Students at Milford Central Academy were given a unique look at the importance of education when the Mattie C. Stewart Foundation’s Choice Bus arrived at the school on Tuesday, April 16. The Choice Bus, which is half classroom and half prison cell demonstrates to students that the choices they make, both in school and out, can have significant impact on their lives.
Founder of the Choice Bus, Dr. Shelley Stewart, was born in Birmingham, Alabama, and overcame tremendous obstacles to become a successful businessman. After the murder of his father, Dr. Stewart and his mother became homeless. It was through his first grade teacher, Mrs. Mamie Foster, that Dr. Stewart discovered that education was the key to success. Mrs. Foster instilled in him that he must “learn to read, get an education, and you can be anything you want to be.” A radio personality in the 1950’s and 1960’s, Dr. Stewart’s radio broadcasts became a conduit for protests during the civil rights struggles in Birmingham. In the late 1960’s, he expanded into marketing, becoming President and CEO of o2ideas, a corporate communication company. Because Dr. Stewart’s path out of poverty and abuse began when he taught himself to read, the Mattie C. Stewart Foundation has education at the heart of everything they do, and the Choice Bus is no exception.
“The presentation inside the bus begins with the story of the founder of the Mattie C. Stewart Foundation, Shelley Stewart, who witnessed the murder of his father at the age of five,” explained Eryka Perry, a presenter for the foundation. “We then show them a video that literally shows them how important education is by the numbers, such as the fact that a student who drops out of school will make millions less than one who graduates. After the video, students then get to walk through a scaled down version of a jail cell, complete with metal toilet and bunks to demonstrate that eight out of ten drop outs end up in prison.”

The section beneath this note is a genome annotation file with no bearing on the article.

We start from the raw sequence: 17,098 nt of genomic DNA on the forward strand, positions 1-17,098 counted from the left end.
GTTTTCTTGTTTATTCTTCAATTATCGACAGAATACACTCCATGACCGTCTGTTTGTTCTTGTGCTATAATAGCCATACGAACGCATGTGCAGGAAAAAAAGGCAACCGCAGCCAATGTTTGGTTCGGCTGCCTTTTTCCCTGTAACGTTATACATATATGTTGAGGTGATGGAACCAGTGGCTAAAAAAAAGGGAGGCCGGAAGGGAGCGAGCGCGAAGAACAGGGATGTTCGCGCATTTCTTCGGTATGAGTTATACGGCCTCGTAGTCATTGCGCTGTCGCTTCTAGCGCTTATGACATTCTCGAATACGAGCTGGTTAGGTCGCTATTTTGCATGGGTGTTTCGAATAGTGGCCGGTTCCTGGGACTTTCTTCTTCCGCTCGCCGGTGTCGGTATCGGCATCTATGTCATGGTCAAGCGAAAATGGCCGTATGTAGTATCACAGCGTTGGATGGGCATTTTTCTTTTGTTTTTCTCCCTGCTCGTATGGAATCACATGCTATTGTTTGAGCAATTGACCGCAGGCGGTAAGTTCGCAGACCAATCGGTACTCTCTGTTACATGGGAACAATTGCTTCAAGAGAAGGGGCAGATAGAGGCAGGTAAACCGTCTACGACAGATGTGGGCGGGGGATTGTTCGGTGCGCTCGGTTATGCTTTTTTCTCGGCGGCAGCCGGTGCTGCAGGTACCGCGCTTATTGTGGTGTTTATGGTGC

Ms. Perry explained that the video features one particular inmate, Monique, who committed a crime that landed her in prison at the age of 19. Monique talks candidly about the fact that she dropped out of school and fell into the wrong group of friends.
“The fact is that 75 percent of prison inmates do not have a high school diploma,” Ms. Perry said. “We do inform the students that dropping out of school does not guarantee you will end up in prison, but that statistics show that there are more drop outs incarcerated than those that have a high school diploma.”
The Choice Bus was presented in partnership with State Farm Insurance and Communities in Schools of Delaware. After students left the bus, they visited a table set up by Mark Schanne, a State Farm agent and Milford School Board Member, to sign a pledge to remain in school and to make good choices both in school and at home.
“This bus travels all over the nation stressing the importance of education,” said Jim Purcell, President of Communities in Schools Delaware. “We are pleased to partner with State Farm and the Mattie C. Stewart Foundation.”